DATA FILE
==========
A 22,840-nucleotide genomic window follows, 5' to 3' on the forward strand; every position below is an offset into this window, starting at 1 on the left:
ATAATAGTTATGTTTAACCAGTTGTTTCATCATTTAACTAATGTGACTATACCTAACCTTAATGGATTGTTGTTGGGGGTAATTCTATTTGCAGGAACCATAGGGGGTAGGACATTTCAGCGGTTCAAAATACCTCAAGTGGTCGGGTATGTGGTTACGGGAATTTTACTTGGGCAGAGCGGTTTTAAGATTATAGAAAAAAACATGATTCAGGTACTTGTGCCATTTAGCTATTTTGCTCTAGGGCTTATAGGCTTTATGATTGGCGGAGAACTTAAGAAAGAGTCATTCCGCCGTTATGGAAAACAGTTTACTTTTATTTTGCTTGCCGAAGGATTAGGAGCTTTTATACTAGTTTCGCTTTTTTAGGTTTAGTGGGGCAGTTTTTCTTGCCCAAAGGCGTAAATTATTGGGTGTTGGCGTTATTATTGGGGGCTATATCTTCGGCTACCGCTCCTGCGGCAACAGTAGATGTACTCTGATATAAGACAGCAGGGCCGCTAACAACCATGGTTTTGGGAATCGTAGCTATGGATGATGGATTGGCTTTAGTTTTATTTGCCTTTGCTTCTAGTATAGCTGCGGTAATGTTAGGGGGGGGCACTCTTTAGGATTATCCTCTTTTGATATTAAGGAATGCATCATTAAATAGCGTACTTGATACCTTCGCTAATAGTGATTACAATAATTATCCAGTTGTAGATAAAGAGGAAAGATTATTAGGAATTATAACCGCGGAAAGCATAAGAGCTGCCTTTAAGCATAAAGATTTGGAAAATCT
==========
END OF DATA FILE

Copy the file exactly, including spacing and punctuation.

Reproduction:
A 22,840-nucleotide genomic window follows, 5' to 3' on the forward strand; every position below is an offset into this window, starting at 1 on the left:
ATAATAGTTATGTTTAACCAGTTGTTTCATCATTTAACTAATGTGACTATACCTAACCTTAATGGATTGTTGTTGGGGGTAATTCTATTTGCAGGAACCATAGGGGGTAGGACATTTCAGCGGTTCAAAATACCTCAAGTGGTCGGGTATGTGGTTACGGGAATTTTACTTGGGCAGAGCGGTTTTAAGATTATAGAAAAAAACATGATTCAGGTACTTGTGCCATTTAGCTATTTTGCTCTAGGGCTTATAGGCTTTATGATTGGCGGAGAACTTAAGAAAGAGTCATTCCGCCGTTATGGAAAACAGTTTACTTTTATTTTGCTTGCCGAAGGATTAGGAGCTTTTATACTAGTTTCGCTTTTTTAGGTTTAGTGGGGCAGTTTTTCTTGCCCAAAGGCGTAAATTATTGGGTGTTGGCGTTATTATTGGGGGCTATATCTTCGGCTACCGCTCCTGCGGCAACAGTAGATGTACTCTGATATAAGACAGCAGGGCCGCTAACAACCATGGTTTTGGGAATCGTAGCTATGGATGATGGATTGGCTTTAGTTTTATTTGCCTTTGCTTCTAGTATAGCTGCGGTAATGTTAGGGGGGGGCACTCTTTAGGATTATCCTCTTTTGATATTAAGGAATGCATCATTAAATAGCGTACTTGATACCTTCGCTAATAGTGATTACAATAATTATCCAGTTGTAGATAAAGAGGAAAGATTATTAGGAATTATAACCGCGGAAAGCATAAGAGCTGCCTTTAAGCATAAAGATTTGGAAAATCT